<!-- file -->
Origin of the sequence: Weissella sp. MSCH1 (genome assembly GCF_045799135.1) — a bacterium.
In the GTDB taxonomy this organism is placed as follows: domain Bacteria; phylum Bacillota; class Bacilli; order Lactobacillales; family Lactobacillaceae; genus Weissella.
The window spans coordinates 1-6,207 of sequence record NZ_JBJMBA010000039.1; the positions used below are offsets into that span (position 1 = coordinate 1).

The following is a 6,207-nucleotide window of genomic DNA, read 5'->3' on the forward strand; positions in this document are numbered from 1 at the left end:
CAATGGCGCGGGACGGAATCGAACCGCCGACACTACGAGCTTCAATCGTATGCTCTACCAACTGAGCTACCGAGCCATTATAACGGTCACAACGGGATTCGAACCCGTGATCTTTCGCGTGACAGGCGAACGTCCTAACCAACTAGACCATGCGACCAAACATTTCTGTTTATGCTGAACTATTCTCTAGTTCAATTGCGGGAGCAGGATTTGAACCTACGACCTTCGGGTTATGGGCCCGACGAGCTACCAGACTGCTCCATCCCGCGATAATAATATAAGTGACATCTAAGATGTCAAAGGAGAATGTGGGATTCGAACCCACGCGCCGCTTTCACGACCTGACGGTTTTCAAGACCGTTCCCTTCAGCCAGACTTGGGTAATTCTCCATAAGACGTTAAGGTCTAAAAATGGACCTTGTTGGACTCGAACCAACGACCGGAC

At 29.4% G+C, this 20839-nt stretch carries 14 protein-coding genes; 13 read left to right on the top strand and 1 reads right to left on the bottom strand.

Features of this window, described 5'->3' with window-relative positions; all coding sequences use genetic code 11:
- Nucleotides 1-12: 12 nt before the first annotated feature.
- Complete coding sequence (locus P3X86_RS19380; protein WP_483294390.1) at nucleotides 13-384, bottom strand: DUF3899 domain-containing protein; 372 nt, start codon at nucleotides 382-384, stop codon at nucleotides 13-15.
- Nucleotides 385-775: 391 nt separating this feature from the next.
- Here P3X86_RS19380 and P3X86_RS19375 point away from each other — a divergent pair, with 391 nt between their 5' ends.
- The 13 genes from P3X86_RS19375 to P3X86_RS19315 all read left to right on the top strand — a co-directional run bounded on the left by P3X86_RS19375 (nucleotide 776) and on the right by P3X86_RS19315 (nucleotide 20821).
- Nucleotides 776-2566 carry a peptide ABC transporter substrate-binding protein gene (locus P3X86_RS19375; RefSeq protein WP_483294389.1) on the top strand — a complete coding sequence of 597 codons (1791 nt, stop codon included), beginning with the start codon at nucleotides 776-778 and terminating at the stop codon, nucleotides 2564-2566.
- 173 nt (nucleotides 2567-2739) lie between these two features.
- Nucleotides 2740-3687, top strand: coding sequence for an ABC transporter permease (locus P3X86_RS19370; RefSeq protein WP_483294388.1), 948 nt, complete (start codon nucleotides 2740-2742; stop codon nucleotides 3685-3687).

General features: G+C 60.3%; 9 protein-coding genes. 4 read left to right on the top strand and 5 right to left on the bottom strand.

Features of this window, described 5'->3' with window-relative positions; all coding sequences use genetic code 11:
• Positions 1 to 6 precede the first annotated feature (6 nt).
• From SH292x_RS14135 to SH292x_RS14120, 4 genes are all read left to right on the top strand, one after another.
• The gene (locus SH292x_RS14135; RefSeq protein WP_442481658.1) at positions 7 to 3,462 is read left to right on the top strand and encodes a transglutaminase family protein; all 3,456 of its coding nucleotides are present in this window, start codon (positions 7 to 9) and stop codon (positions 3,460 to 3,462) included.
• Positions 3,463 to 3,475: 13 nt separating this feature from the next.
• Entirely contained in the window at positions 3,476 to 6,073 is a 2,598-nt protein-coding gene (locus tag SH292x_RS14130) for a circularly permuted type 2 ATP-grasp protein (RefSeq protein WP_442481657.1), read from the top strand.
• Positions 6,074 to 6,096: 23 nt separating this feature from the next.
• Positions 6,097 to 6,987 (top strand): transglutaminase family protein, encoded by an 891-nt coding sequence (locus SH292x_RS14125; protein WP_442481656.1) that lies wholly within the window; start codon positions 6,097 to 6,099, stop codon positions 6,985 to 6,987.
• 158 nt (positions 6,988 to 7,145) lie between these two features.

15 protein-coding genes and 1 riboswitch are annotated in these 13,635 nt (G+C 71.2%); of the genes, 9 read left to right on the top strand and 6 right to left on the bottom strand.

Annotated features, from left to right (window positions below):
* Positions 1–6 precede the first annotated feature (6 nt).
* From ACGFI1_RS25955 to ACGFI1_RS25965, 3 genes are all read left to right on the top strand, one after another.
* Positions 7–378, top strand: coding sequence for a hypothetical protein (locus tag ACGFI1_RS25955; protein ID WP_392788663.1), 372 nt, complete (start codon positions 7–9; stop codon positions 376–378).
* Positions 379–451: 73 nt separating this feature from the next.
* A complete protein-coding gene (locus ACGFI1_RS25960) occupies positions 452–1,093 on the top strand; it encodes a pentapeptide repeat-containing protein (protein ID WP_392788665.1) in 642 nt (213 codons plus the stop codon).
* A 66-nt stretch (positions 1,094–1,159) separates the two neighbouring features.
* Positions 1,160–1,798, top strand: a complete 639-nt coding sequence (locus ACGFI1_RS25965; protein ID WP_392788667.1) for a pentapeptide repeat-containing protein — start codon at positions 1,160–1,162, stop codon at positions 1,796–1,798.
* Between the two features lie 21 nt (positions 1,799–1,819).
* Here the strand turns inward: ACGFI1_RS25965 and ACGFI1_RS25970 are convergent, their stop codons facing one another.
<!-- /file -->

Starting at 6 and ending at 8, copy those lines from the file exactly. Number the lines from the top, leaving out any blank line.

At 29.4% G+C, this 20839-nt stretch carries 14 protein-coding genes; 13 read left to right on the top strand and 1 reads right to left on the bottom strand.

Features of this window, described 5'->3' with window-relative positions; all coding sequences use genetic code 11:
- Nucleotides 1-12: 12 nt before the first annotated feature.